Checklist, a help in how to write an essay
This checklist shows how an essay with a scientific approach is structured.
When writing an essay, there are some things that are important to consider.
As a reader, it should be easy to get an overview of what the essay is about.
It is of course also important that the essay is about exactly what you say it should be about.
The language should be understandable and the various parts of the thesis should be interrelated. It should be easy to discern what is your own contributions and ideas and what are loans from others (ie what are sources). This checklist is a help for you as an essay writer to be able to accomplish this.
- Background and introduction
This chapter aims to give a brief background on what the essay will be about.
What should I find out and why should I find out just that?
Tell the reader what is said about your topic based on your sources and the literature you have read.
Tell the reader why the topic is interesting and worth writing an essay about.
Explain the purpose. For the purpose is meant intention, meaning and intention. Why have you chosen to write about this topic?
From the above points formulate questions. An issue may be e.g. descriptive or comparative. The most important thing is that it is possible to find out the answer. Be sure to delimit yourself. This section (the question) should have its own subheading so that the reader can easily find the question (s).
The method section describes how the survey was conducted and is very short. There are several different ways to obtain information for your work. Books, websites, reports and articles from magazines and newspapers are examples of text-based sources. You can also do laboratory work, observations, questionnaires and interviews. Your subject selection largely governs which method you will use. Motivate your choice of data collection method, how you handled the material, which weaknesses or deficiencies that may exist/
Describe how you went about applying for information for your work. Present the information you have used. Which search terms / subject words did you use?
Reasons for sources
How did you get your results? Motivate your choice of sources. Why did you choose these sources? Why did you remove others?
Here you should thoroughly discuss your sources based on the source-critical points below.
- Who is behind the source? (Official? Private? Organization?)
- What purpose does the source have? (To inform? Propagate? Maintain? Argue?)
- Which target group has the source? Who is it targeting?
- How current is the source?
- Who is the author of the source?
- Are the facts or opinions presented? Propaganda?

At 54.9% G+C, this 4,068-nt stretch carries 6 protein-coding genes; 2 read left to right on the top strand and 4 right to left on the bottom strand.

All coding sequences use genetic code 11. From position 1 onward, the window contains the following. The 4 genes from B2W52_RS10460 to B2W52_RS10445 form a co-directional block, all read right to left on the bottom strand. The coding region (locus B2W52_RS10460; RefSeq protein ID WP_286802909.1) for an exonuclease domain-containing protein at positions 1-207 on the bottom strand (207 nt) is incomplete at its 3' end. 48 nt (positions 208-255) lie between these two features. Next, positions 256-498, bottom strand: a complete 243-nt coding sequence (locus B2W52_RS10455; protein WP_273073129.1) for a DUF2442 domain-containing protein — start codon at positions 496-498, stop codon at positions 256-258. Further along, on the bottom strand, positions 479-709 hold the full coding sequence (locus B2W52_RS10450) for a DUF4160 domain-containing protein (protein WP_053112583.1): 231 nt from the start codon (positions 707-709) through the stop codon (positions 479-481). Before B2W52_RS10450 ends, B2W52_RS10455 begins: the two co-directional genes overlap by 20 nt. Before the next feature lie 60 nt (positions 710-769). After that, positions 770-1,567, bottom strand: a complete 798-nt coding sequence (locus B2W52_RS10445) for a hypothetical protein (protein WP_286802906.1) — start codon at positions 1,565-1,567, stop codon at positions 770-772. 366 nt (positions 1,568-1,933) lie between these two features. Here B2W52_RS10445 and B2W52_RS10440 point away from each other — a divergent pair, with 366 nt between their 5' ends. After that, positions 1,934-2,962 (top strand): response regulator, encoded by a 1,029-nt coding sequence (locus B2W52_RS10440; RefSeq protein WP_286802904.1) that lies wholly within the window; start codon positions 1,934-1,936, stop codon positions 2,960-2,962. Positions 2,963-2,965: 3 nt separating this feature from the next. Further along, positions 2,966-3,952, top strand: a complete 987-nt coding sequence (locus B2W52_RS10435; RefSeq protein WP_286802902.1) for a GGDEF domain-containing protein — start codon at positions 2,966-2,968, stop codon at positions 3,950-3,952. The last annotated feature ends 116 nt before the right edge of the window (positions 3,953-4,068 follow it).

- How credible is t? Motivate!
- Results and analysis
The result is the bulk of your work. Here is the account of what the survey gave for answers to your question. Make a summary of your factual material. If you have done a lab, the result should be presented here.
Answer your question. Reconnect to the introduction chapter. Questions and results should match. No own speculation!
Continuous source references.
Regardless of whether you have done a literature study or a more practical study such as a lab, you will refer to other written sources. Use continuous source references, eg with the Harvard system (parentheses).
Here you can use your own reflections, discuss and interpret your results. You use your critical thinking. Look for eg patterns, differences, similarities, concepts, relationships and contradictions in your sources, depending on the method you used.
Discuss the issue in relation to the result
Have you got answers to your / your questions? What is particularly important / interesting in your results?
What new questions / thoughts have been brought to you during the work?
What could be further investigated on the subject?
Brief summary, a shortcut to your study. Use keywords that summarize each part of the study. Others should be able to understand what the study is about.
Summarize briefly what you have received so far under the background and introduction, method, results and discussion. No new material should be added.
- 2 sentences that summarize background and introduction
- 2 sentences that summarize the method
- 2 sentences that summarize the result
- 2-3 sentences that summarize the discussion
- List of sources
Only the sources found in your work must be included in the list of sources!